Changing the way we do things in dairy is helping farmers retain staff
It is hard to find staff for the New Zealand dairy industry right now. Border restrictions and Kiwi’s misconceptions of long hours and long weeks, makes finding people to fill roles increasingly difficult. Traditionally, dairy farmers have used word of mouth or community groups to find staff and with Gypsy day and calving on the horizon, keeping good staff will be at the forefront of many in the industry.
Changing attitudes within dairy
New Zealanders are family-orientated. Simple things like weekends with family, dinner with the kids, getting to school to meet the teacher are important for most Kiwis. It is a typical work-life balance many in New Zealand take for granted, but one the dairy industry has often not been seen to provide. Things are changing, with practices like rosters fitting the needs of families, and choices in how the roster works for team members.
Ways to support staff retention
Effective rosters to meet the goals of the farm and the needs of the team are a key to staffing success on dairy farms. Staff with good rosters mean high productivity, better staff retention, better health and safety, fewer mistakes and a better team environment.
Putting some of the control in the hands of staff means a more equitable work environment, and while some may raise an eyebrow to this, it is the dairy farms leading the way. Align Farms has begun trials on a new app which offers staff flexibility in their working hours, providing autonomy and helping to ensure the health and safety of their employees by limiting the number of shifts they can choose.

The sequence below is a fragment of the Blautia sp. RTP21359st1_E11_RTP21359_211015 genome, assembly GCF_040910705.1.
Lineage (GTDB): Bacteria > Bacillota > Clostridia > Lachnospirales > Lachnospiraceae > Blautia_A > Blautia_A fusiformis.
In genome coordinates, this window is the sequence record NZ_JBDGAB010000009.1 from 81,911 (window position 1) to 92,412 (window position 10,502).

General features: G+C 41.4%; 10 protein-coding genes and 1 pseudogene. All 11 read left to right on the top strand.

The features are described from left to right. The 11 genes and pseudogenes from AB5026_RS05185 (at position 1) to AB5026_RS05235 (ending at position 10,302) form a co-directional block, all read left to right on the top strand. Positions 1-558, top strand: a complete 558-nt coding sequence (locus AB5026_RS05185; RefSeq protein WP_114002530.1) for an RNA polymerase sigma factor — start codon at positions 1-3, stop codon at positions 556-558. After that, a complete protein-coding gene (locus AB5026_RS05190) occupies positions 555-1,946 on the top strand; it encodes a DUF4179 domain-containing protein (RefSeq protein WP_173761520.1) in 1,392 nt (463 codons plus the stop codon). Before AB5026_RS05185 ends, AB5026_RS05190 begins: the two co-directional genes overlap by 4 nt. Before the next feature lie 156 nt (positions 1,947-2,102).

While an app is not for everyone, rosters that allow some staff autonomy by rotating weekends off, dinner times with family, or time off during the day for appointments or school events can provide relief for those long hours and long weeks.Making the hiring process smoother
How we advertise the roles for staff can put up barriers for candidates looking for work. Advertising for ‘experienced dairy assistants’ can sometimes be the difference between a good candidate with a good attitude and solid transferable skills, and someone who has drifted in and out of the industry. While everyone wants someone with experience to step in and fill the role, the right person may be the person ready to roll up their sleeves and take on the challenge.
Industry can help. Agri Training have been working with NZDC on a rural retraining programme to help New Zealanders into dairying. One of the biggest challenges for farmers has been taking on staff who stay on farm for a few weeks and then leave. The programme screens candidates and upskills them in the basics to start out on farm, working with the transferable skills and the can do attitudes. Farmers have been able to meet the trainees with some farms providing a space for the trainees to learn the ropes and a real insight into dairying. Additional pastoral support, means ongoing mentoring from Agri Training once staff are on farm. A win-win for both farmers and trainees.People new to the industry love the industry
For those who are still unconvinced about the lifestyle, the long and often irregular hours, working in the dairy industry has rewards that many people in other professions can only dream of. With new recruits to the industry finding ‘it hard not to be passionate’ about life on a dairy farm, while others are championing the reaction of their families who love living a country life and doing ‘good honest work’.